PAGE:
A low-slung SUV? Meet the Mazda CX-9

Back in 2013, Mazda started rolling out its Kodo Soul of Motion design ethic to its entire lineup of vehicles. It frankly makes them among the best-looking cars on the road.

I said cars – not SUVs. As vehicles increase in size, any intended soul of motion tends to become more, well, stationary-looking. Mazda defied this notion of mine, making its CX-9 one of the more pleasant design surprises on the road.


First impressions

The more I look at the vehicle, the more I’m convinced it’s the long hood that makes this Machine Grey Metallic SUV stand out. (The colour is a $300 option, the only extra on this model – the Signature Trim seems to offer everything as standard equipment.) The sporty look gets help from wheels placed almost at the corners, go-kart-like, and a steeply raked rear window.

This is a long vehicle to begin with. Any SUV with three rows of seating has to be. Yet the Kodo trompe l’oeil tricks the mind into perceiving the CX-9 as low-slung and ready to drag.


Chroma Brown Nappa leather seats welcome passengers into an interior as upscale as that of any luxury tourer from any manufacturer.

image courtesy Mazda

image courtesy Mazda

Leather, rosewood and piano black accents contribute to the luxury feeling.

image courtesy Mazda

image courtesy Mazda

Subtle, customizable accent lighting glows in the doors and other places.

Heated power-adjustable seats with two-person memory settings, a heated steering wheel, and a heads-up display are at the driver’s disposal. Retractable window sunshades and independent climate controls help keep rear seat passengers comfortable.

image courtesy Mazda

image courtesy Mazda

Second (60/40) and third (50/50) rows of seating predictably fold flat for heavy cargo hauling runs.

Hockey bag test

For all its length, the rear hatch is disappointingly short. The edge of my hockey bag covered the latch of the power liftgate. I had to fold down one of the third-row seats to slide my bag in longitudinally. This isn’t a big inconvenience, but it highlights a tradeoff Mazda made in going for looks over cargo room.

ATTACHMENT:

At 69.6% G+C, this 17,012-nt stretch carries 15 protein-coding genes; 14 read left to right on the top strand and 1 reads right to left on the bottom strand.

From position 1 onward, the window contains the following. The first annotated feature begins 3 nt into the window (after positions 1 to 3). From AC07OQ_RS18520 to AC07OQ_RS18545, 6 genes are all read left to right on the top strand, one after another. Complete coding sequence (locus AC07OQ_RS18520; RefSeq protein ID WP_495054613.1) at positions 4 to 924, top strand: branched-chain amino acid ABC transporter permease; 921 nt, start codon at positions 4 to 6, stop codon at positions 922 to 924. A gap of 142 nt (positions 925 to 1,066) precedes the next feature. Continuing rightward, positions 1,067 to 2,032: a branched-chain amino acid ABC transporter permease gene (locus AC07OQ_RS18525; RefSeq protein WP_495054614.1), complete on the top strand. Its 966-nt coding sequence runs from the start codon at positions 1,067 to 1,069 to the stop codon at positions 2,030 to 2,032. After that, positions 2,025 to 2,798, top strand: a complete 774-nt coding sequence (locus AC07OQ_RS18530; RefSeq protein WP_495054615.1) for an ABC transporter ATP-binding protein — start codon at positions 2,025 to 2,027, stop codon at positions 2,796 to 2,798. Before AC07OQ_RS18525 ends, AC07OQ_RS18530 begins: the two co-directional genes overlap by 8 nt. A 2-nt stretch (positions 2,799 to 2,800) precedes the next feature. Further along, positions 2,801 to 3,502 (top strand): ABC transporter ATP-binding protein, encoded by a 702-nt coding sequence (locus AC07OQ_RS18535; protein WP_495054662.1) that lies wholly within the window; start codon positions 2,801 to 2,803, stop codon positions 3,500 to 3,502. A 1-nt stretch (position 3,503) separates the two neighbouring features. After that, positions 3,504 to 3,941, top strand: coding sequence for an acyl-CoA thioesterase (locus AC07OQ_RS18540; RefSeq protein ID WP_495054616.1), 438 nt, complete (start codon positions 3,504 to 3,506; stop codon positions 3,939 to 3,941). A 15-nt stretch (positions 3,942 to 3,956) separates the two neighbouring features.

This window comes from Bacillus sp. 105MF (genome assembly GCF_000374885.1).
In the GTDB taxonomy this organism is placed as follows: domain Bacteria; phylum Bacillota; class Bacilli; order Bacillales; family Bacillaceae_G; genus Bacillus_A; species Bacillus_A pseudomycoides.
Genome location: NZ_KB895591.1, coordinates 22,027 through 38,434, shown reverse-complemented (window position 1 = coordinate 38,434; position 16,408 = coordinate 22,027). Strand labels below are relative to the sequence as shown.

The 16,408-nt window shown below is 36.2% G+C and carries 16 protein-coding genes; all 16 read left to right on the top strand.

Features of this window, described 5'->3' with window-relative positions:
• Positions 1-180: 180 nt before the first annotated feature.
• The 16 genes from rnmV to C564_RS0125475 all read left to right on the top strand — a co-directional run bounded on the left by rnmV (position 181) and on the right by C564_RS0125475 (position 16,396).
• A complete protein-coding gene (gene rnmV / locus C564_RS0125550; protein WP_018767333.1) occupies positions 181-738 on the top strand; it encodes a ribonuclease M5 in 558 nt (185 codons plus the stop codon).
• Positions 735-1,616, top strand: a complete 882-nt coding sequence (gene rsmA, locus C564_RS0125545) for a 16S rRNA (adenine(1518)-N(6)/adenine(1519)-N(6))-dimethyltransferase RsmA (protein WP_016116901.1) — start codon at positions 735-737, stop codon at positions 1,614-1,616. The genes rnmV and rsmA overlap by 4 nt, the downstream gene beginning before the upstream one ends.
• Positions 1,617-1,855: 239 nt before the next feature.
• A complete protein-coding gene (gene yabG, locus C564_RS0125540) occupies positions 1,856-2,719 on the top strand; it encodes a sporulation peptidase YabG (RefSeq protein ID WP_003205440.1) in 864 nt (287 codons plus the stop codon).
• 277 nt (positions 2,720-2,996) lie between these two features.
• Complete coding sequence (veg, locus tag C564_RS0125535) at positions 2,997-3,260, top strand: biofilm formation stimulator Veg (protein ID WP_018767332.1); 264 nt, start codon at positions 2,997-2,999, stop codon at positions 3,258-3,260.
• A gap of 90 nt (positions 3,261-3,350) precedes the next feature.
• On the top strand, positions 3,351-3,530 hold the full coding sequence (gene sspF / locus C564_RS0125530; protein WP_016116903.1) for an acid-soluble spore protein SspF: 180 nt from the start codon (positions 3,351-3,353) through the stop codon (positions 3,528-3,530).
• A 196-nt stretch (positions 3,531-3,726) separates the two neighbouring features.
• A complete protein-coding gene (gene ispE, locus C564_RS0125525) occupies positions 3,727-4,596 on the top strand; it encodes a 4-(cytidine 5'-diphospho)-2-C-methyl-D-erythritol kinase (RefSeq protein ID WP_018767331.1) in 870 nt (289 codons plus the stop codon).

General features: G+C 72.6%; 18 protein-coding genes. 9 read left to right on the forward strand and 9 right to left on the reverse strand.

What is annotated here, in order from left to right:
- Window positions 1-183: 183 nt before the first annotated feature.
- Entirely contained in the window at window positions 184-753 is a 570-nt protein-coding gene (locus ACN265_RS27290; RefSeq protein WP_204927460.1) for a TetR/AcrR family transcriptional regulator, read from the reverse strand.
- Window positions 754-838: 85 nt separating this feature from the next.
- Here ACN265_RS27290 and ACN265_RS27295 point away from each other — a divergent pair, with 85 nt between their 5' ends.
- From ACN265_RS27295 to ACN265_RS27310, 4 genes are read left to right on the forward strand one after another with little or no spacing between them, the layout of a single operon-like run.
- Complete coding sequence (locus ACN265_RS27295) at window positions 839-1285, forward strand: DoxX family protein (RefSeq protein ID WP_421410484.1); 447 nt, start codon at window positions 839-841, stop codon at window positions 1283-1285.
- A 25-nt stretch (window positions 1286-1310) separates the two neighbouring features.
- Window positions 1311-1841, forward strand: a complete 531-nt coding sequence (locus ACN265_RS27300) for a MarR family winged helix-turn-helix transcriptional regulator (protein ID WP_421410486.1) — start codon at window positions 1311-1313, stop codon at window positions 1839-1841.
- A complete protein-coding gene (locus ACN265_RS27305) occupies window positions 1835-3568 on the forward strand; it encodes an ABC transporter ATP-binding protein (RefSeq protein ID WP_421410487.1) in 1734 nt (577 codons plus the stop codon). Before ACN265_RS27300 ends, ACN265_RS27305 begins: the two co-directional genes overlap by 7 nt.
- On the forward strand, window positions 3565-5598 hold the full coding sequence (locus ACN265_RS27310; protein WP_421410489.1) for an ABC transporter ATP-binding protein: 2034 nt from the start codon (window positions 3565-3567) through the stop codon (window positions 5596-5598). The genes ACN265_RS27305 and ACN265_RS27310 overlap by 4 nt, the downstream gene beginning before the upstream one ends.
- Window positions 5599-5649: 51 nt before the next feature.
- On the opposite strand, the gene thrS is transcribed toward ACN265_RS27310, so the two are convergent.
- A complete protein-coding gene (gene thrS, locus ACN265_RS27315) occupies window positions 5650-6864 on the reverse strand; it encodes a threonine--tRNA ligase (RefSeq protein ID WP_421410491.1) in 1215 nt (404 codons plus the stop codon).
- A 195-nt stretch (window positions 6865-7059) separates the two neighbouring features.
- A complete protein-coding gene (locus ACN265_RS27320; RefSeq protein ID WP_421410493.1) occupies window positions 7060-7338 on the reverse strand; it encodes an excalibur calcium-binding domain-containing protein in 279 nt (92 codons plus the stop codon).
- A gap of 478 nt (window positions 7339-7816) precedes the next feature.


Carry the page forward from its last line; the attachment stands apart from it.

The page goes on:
Two handy bins reside underneath the cargo floor for extra storage.

In-cabin technology

Mazda Connect is among the simplest and best-designed in-car infotainment systems on the market.

In this CX-9, it consists of an 8” screen that sits on the dash looking like it was wedged in there and could be lifted out (it can’t). It’s a touchscreen when the CX-9 isn’t moving.

image courtesy Mazda

image courtesy Mazda

When it is, Connect can be used with a small, simple cluster of controls that sit between the gearshift lever and the centre storage cubby, and and beside the electronic parking brake switch. That’s where you’ll find the human-machine interface (HMI) commander, a knob/joystick/button controller flanked by several buttons that lead to commonly accessed screens (audio – Bluetooth, SiriusXM™ satellite radio, Bose® premium audio system – navigation, home screen). These controls are as easy to get used to as the on/off/volume knob that resides to the right of this cluster.

image courtesy Mazda

image courtesy Mazda

Two USB ports sit in the front armrest. In recognition of rear-seat passengers who want to charge their phones, Mazda includes two more ports in the rear armrest.


I had to keep reminding myself that this is a three-row SUV.


Mazda’s SKYACTIV technologies make the CX-9 feel much less bulky than it actually is when it’s in motion. The SKYACTIV-G 2.5L 4-cylinder gets a boost from a dynamic pressure turbocharger. Mazda cites numbers of 227 peak horsepower (250 hp using premium grade fuel) and 310 peak torque. Mazda combined this engine and turbocharger to deliver usable torque on par with a 4.0-liter V8, with better fuel economy. Turn on Sport mode and the engine responds a little more quickly, sipping a little more fuel as it does so.

The power plant drives all four wheels full-time (the CX-9 also comes in front-wheel-drive versions) through a 6-speed automatic transmission. There’s no manual transmission option on the CX-9 and, intelligently, Mazda doesn’t bother with steering-wheel-mounted paddle shifters.